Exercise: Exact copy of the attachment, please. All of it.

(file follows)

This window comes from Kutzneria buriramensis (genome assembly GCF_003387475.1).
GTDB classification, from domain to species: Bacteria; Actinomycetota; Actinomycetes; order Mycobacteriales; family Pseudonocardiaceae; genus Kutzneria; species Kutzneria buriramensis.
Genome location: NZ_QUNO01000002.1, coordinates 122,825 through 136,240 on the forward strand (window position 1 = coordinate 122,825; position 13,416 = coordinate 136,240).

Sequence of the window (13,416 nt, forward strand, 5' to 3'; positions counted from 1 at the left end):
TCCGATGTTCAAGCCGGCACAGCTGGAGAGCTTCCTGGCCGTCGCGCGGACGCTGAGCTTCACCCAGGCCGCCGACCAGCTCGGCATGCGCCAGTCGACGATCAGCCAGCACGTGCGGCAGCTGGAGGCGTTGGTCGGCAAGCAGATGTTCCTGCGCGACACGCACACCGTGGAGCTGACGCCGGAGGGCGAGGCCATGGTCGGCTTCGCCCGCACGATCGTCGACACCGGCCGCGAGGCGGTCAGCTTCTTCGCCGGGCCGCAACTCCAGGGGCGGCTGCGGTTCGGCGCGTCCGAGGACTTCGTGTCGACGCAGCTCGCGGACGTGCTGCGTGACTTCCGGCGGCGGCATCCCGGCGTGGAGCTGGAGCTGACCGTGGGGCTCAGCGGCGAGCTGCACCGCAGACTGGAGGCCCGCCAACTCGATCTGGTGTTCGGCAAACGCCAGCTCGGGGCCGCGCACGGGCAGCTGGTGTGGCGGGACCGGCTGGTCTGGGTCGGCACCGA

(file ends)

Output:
This window comes from Kutzneria buriramensis (genome assembly GCF_003387475.1).
GTDB classification, from domain to species: Bacteria; Actinomycetota; Actinomycetes; order Mycobacteriales; family Pseudonocardiaceae; genus Kutzneria; species Kutzneria buriramensis.
Genome location: NZ_QUNO01000002.1, coordinates 122,825 through 136,240 on the forward strand (window position 1 = coordinate 122,825; position 13,416 = coordinate 136,240).

Sequence of the window (13,416 nt, forward strand, 5' to 3'; positions counted from 1 at the left end):
TCCGATGTTCAAGCCGGCACAGCTGGAGAGCTTCCTGGCCGTCGCGCGGACGCTGAGCTTCACCCAGGCCGCCGACCAGCTCGGCATGCGCCAGTCGACGATCAGCCAGCACGTGCGGCAGCTGGAGGCGTTGGTCGGCAAGCAGATGTTCCTGCGCGACACGCACACCGTGGAGCTGACGCCGGAGGGCGAGGCCATGGTCGGCTTCGCCCGCACGATCGTCGACACCGGCCGCGAGGCGGTCAGCTTCTTCGCCGGGCCGCAACTCCAGGGGCGGCTGCGGTTCGGCGCGTCCGAGGACTTCGTGTCGACGCAGCTCGCGGACGTGCTGCGTGACTTCCGGCGGCGGCATCCCGGCGTGGAGCTGGAGCTGACCGTGGGGCTCAGCGGCGAGCTGCACCGCAGACTGGAGGCCCGCCAACTCGATCTGGTGTTCGGCAAACGCCAGCTCGGGGCCGCGCACGGGCAGCTGGTGTGGCGGGACCGGCTGGTCTGGGTCGGCACCGA